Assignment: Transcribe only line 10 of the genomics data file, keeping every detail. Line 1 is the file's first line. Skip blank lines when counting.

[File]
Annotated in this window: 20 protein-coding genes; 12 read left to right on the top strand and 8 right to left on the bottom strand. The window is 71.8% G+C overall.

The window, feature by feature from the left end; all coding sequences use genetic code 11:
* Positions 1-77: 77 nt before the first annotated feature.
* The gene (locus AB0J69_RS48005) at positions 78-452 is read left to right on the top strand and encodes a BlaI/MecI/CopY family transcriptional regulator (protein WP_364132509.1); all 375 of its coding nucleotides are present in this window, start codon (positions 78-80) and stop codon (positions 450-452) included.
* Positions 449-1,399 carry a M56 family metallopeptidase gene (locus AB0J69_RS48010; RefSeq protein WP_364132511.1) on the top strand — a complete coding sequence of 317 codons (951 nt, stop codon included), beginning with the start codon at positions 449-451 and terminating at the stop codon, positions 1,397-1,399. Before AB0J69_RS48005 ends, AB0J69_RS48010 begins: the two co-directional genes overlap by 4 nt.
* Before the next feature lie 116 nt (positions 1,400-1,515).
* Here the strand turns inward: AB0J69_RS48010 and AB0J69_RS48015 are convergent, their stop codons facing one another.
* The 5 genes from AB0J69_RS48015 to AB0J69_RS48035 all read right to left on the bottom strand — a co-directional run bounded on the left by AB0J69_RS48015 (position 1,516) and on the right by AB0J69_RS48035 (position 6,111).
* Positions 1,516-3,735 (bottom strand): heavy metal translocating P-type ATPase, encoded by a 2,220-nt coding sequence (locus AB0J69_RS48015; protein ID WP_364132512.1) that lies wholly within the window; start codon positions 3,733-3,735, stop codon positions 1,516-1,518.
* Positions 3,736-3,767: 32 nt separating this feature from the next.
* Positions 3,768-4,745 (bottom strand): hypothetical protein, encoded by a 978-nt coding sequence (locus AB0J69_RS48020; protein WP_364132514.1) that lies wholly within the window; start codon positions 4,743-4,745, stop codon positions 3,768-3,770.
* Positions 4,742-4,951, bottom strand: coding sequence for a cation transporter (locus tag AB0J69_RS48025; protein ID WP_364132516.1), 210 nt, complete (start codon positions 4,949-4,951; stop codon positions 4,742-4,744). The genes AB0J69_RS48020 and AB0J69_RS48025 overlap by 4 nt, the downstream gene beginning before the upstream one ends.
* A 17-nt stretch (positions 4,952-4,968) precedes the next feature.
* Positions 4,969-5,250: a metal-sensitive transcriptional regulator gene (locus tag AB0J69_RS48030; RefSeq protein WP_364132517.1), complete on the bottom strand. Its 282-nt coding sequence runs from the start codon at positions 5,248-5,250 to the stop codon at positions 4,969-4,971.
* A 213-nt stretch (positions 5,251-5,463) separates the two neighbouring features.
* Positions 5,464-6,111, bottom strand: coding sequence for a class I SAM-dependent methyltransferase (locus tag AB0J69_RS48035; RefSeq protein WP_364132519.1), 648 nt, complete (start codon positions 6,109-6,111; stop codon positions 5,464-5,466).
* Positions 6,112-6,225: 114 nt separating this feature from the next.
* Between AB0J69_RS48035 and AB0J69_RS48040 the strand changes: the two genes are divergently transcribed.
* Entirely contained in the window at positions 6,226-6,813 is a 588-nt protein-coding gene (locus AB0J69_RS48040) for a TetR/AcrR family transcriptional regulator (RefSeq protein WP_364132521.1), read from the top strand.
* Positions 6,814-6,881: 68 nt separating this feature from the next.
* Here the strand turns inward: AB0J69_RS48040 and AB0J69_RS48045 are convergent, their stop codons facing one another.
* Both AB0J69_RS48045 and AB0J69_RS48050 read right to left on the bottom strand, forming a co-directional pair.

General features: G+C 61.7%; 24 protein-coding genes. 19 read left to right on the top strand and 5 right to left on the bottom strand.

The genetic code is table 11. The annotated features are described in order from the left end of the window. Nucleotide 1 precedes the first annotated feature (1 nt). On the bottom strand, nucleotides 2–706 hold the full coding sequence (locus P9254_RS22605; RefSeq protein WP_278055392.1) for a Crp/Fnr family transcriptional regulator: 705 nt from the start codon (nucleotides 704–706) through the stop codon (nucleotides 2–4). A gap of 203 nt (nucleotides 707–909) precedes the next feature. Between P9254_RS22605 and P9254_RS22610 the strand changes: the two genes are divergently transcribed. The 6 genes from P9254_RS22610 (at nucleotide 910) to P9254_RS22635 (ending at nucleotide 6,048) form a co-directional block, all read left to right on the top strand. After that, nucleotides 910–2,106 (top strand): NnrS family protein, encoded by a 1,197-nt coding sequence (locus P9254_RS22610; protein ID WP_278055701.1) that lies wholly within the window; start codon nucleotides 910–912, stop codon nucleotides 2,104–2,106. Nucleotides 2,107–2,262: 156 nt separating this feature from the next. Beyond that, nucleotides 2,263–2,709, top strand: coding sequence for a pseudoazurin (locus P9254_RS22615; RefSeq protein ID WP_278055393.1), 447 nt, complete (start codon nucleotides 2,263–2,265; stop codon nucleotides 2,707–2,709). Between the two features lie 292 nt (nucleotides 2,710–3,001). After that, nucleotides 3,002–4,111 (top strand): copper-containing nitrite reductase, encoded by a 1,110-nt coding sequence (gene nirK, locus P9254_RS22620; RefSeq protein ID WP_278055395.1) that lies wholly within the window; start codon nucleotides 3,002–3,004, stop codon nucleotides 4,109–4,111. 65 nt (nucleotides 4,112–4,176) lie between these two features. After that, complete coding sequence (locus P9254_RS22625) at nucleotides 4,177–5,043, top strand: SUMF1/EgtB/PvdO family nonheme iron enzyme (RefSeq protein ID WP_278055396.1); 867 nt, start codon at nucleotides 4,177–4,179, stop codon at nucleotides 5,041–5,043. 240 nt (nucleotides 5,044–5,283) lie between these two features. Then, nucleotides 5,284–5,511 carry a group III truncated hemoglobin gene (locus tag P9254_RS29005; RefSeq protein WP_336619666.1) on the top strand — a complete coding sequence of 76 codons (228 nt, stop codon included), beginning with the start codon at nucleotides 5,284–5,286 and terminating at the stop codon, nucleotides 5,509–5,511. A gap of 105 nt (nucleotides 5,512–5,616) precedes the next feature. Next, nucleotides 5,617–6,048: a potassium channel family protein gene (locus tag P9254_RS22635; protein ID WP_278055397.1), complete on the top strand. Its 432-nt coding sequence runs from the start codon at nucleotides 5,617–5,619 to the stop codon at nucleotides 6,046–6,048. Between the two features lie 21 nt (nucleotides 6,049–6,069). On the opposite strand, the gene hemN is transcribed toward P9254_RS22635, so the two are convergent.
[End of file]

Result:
* Positions 3,736-3,767: 32 nt separating this feature from the next.